There's a pretty sophisticated setup in that back room. There's an incubator somewhere for truly tiny ones, but that's not necessary right now, fortunately. Someone told me last year that really young kittens need to be handfed every three hours (Liz takes them home and gets up in the middle of the night when she has any that young), and they also need their bottoms wiped with baby wipes to stimulate defecation. Right now there are no infants, but there are four cages. Three of the cages are on counters around the room. The fourth, which is very large and has three levels for the cats to play on, rests on the floor, making up one wall of a small, toy-filled l enclosure where the kittens can romp. This is where people usually go to interact with them. The other walls of this playpen are made of bookcases, a dresser, and the wall. A sliding piece of cardboard, held in place by brackets, serves as a door. The walls are three or four feet high; visitors and volunteers like me need to be careful with the older kittens, who are large enough to jump out.
Each litter of kittens gets assigned names with the same letter of the alphabet. They go through the alphabet in order every year, "like naming hurricanes," Liz told me once. (And yes, the fact that Oliver is named Oliver means they're on the 15th litter already!) Often it's not a whole litter, though, just one kitten. For example, Hogan--the oldest and largest kitten in the gallery at the moment--is the only H. There's a family of E's, though: Emily, Emerson, and Eliot. I first saw them in early May, when they were still so young that they looked like gerbils--tiny, with little to no fur on their paws, their ears still folded over. I was tickled to realize that they must all be named after poets (Emily Dickinson, Ralph Waldo Emerson, T.S. Eliot). Last year's E's were Einstein and Edison. Edison's new owner then re-named him Tesla, after Nikola Tesla, the man whose ideas Edison stole. Science jokes!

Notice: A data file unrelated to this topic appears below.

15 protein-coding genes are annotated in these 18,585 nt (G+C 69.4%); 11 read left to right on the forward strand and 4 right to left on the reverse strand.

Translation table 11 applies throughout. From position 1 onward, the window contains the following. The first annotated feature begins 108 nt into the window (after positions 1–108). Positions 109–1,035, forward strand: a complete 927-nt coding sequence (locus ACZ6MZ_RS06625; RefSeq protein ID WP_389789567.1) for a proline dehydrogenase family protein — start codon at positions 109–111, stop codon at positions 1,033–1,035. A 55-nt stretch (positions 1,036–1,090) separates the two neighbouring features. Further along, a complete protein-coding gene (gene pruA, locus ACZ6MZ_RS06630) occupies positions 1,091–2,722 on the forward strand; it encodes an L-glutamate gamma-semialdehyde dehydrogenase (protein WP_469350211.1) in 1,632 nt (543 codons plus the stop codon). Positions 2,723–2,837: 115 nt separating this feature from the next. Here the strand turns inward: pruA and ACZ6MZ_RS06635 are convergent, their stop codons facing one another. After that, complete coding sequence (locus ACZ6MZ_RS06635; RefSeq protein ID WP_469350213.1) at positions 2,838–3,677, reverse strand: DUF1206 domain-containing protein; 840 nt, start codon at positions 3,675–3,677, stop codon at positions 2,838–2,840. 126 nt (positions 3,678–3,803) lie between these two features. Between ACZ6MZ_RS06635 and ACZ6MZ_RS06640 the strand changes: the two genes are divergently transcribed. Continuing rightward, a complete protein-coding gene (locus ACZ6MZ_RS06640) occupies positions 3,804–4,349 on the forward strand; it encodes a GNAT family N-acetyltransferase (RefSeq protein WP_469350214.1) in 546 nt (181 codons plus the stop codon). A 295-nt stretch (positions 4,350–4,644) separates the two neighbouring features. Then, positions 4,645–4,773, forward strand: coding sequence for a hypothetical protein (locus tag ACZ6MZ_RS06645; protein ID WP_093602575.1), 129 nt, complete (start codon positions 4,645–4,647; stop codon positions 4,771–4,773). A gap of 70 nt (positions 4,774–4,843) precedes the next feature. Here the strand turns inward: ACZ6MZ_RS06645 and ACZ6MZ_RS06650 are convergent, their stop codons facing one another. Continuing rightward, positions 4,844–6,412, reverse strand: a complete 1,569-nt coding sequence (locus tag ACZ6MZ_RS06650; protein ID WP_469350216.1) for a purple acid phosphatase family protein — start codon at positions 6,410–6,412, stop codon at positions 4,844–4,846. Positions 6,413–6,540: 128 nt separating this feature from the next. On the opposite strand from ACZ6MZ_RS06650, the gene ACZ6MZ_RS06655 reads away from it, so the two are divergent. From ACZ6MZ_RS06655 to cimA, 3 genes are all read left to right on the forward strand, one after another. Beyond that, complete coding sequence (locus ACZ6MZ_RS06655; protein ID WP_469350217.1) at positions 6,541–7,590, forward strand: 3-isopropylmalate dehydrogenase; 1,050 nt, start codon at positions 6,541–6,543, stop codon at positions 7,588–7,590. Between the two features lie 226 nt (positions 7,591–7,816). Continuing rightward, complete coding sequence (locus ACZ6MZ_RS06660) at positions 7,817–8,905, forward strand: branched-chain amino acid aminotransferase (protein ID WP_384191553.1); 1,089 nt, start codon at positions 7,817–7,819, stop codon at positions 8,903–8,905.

Coming in nearly every day, I'm beginning to get to know many of the kittens. Oliver, of course, is a trooper, happy and playful despite his troubles. Another relatively new arrival, Louisa, is completely different. She must be very young, because she's tiny. The first few days, she was extremely frightened and remained huddled in a ball in a corner of a cage, hissing whenever anyone tried to handle her. Liz wrapped her up in a towel a few times because she seemed to feel more secure that way. Once she had her shots and could interact with others, Liz gave her a roommate. That seems to have helped. She's still not nearly as comfortable as some of the others, but she allows herself to be touched and even purrs when you hold her sometimes.
Oliver's pluck and playfulness have made him particularly endearing, but all the kittens that pass through Ginko Gallery are wonderful. I am going to leave you with one more appeal to donate to CATSS to fix strays (these kittens in addition to the adults); to provide food, litter, and shots to all the kittens; and to help with Oliver's operation. Thank you.
UPDATE, July 16th, 2012
Amazingly enough, Oliver's playfulness seems to have worked as physical therapy. Against all expectations, his paw appears to have healed! The only problem now is whether or not there might be lasting nerve damage--if there is, the leg may still have to go, because he wouldn't realize if he were hurt and any minor trouble could get serious. Liz is going to take him to a different vet to get a second opinion. Thanks to everyone for their concern!